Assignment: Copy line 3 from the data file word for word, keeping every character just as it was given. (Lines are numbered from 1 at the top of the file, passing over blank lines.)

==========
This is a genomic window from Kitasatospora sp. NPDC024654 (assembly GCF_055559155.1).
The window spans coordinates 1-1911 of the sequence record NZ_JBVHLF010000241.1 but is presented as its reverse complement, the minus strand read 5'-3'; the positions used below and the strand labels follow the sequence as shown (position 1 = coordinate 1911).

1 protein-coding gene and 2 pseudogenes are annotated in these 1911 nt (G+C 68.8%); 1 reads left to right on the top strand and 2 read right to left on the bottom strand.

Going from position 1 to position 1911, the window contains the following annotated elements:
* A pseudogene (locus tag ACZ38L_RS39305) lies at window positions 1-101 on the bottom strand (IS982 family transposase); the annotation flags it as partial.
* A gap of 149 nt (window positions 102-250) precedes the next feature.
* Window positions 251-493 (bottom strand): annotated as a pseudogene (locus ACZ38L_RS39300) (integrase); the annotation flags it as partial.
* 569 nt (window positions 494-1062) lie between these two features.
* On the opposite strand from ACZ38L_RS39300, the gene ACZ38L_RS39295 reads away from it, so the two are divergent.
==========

1 protein-coding gene and 2 pseudogenes are annotated in these 1911 nt (G+C 68.8%); 1 reads left to right on the top strand and 2 read right to left on the bottom strand.